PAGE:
Which produces negatives outcomes such as loss of physical custody, restrictions on visitation, and prohibitions against adoption (Falk, 1989). Unfortunately as with all socially stigmatised groups, the beliefs generally held in societies which are held against lesbians and homosexuals are often culturally emitted (Herek, 1991) and not personally experienced. More often than not, stereotypical images of gays as ‘perverts’ and lesbians as ‘man-haters’ remain the dominant cultural interpretation and perception.

But whilst there is increasing support from the general public for increasing the rights of lesbian and homosexual men, as Ellis (2001) points out “few are either willing or bold enough to recognise lesbian and homosexual families”. Since the vast majority of people continue to support the ideologies of the traditional ‘nuclear family’, which is seen to uphold the heterosexual institution of marriage and biological parenthood.

Lesbians and gays challenge the heterosexual argument by arguing who “says that the traditional gender division has to be perpetuated, why cannot men and women be themselves”. Since if we are to accept the differences between gender for our growing children, then why do our children have to come from a heterosexual mother and father? What evidence if any, supports or refutes that parental sexualities influence our children’s gender acquisition?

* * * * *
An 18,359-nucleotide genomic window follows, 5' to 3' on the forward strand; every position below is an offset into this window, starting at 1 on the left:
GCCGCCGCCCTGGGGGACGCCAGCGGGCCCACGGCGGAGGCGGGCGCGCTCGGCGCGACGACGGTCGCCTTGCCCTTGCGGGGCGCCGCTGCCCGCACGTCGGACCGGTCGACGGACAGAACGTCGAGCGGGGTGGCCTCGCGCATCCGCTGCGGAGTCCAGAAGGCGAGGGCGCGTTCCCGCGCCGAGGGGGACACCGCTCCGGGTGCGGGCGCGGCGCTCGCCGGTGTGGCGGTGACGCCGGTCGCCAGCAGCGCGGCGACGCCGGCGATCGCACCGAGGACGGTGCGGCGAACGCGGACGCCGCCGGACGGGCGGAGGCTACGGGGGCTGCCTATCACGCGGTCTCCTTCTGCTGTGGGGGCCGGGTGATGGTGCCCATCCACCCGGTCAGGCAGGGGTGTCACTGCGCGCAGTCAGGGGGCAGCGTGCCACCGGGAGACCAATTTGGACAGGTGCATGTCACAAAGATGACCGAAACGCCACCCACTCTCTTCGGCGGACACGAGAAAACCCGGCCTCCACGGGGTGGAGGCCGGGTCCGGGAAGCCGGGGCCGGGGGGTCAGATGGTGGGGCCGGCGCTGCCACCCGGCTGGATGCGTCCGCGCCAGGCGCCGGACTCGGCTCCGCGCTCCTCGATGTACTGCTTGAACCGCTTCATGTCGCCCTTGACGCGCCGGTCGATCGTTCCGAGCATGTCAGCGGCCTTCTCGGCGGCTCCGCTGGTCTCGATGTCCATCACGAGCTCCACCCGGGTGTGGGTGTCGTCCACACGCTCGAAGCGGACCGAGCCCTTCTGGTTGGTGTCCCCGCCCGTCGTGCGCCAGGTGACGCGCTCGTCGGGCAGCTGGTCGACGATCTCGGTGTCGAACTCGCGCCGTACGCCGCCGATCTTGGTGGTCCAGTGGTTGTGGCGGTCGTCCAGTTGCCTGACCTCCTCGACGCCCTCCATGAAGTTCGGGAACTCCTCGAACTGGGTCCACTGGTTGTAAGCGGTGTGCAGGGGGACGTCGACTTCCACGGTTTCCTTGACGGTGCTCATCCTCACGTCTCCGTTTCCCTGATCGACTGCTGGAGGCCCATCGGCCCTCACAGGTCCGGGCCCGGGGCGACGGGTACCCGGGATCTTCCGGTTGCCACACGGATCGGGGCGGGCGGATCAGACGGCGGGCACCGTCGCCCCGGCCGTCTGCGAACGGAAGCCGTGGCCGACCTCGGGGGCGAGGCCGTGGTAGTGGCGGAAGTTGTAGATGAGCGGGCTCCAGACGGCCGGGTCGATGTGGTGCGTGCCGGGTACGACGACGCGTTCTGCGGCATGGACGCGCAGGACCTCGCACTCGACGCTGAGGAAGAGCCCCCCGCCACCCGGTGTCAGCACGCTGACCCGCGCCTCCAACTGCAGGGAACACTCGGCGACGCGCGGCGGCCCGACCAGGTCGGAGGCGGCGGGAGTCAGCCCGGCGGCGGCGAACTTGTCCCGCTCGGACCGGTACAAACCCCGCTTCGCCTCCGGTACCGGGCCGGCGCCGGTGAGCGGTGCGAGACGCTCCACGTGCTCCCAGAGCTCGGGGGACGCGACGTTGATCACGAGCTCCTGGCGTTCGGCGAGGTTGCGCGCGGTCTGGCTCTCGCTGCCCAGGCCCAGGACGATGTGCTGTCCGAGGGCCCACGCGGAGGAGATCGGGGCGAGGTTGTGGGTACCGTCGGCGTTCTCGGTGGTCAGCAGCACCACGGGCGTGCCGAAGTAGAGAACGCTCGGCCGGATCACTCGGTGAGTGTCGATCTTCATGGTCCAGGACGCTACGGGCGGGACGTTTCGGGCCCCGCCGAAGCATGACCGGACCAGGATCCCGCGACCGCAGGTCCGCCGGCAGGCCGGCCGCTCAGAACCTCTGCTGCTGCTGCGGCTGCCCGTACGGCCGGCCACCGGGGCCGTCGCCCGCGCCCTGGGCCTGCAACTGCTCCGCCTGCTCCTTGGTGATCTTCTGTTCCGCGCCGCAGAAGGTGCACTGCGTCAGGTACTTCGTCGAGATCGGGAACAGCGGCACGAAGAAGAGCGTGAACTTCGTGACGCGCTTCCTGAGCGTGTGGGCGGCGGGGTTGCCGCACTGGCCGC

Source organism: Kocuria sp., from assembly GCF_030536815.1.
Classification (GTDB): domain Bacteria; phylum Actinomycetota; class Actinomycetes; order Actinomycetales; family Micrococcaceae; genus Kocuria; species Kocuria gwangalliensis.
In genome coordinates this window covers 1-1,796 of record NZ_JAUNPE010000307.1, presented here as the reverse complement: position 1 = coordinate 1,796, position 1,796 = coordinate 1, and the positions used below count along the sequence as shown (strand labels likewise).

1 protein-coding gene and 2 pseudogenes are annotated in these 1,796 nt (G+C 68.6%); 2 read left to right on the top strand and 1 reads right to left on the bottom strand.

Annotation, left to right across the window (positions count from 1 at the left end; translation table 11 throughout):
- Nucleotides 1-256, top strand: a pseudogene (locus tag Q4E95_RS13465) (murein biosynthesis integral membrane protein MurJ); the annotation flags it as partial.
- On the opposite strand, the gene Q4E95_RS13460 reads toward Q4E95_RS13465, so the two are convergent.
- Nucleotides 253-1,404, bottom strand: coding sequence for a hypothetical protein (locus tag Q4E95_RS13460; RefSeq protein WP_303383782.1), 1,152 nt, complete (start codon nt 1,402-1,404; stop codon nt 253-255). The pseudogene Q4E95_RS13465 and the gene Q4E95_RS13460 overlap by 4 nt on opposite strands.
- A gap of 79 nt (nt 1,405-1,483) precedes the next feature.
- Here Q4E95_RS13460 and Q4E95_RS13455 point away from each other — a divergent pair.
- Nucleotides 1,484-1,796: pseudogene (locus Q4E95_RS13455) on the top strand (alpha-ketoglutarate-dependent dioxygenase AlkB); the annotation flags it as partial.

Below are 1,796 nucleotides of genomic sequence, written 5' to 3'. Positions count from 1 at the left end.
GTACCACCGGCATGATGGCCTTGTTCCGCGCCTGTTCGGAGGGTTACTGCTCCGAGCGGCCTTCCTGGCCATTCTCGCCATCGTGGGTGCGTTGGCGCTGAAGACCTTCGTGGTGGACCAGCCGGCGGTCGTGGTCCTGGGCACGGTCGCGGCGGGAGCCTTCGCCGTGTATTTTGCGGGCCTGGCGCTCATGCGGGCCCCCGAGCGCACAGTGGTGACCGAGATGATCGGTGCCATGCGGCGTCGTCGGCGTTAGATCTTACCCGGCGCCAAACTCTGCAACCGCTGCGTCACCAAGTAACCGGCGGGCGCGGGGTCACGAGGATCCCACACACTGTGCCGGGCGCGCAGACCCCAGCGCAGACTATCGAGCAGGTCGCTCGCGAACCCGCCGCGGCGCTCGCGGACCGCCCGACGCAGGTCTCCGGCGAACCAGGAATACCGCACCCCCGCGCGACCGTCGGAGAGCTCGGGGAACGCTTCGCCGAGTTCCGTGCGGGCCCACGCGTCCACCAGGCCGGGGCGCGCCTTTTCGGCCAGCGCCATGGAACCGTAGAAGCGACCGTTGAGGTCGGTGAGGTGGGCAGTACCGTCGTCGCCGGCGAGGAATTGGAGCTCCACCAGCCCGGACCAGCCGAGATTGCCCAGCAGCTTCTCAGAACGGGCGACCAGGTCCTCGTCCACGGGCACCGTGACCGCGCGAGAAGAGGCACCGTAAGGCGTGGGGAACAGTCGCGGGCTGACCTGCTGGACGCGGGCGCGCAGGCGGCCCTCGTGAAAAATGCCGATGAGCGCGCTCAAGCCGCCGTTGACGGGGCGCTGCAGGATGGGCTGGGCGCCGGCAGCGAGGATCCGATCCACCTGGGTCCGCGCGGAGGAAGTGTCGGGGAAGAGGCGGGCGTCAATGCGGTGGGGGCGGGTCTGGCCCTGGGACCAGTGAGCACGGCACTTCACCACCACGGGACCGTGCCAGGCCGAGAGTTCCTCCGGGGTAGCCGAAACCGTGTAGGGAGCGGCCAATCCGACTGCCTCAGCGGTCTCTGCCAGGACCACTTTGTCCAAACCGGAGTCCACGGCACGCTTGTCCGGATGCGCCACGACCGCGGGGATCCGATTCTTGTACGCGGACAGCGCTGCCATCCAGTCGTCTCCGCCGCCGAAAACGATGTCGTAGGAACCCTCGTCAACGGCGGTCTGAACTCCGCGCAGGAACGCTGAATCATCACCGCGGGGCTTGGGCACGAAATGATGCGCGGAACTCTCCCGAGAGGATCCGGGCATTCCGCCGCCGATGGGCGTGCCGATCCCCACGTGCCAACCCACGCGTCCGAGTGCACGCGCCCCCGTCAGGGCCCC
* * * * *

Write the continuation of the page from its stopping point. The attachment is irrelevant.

During the 1980’s studies in the USA and Britain attempted to compare and examine sex-role behaviour of children of lesbian mothers (Golomok et al. 1983, and Hoeffer 1981). Which found no particular differences of children with confused gender identities or sex-role behaviours. Arguments about role models are mainly directed at lesbians because more lesbians than homosexuals are parents. But some opponents argue that we cannot afford to exclude fathers from the family. Therefore parents do not appear to play as significant a role as is commonly held, instead gender identity might have other important influences which is perhaps either biological (inborn) or from the wider society (cultural).

Further studies have also looked at adult children of lesbians and homosexual men which also showed no difference in the proportion of those children who identified themselves as lesbian or homosexual, when compared with children of heterosexual parents (Tasker and Golombrok 1997).

Studies have also looked at lesbian mothers and their interactions with their children and found that lesbian mothers were equally as child orientated, warm and responsive as heterosexual mothers (Gartrell, Banks, Hamilton, Reed, Bishop and Rodas (1999).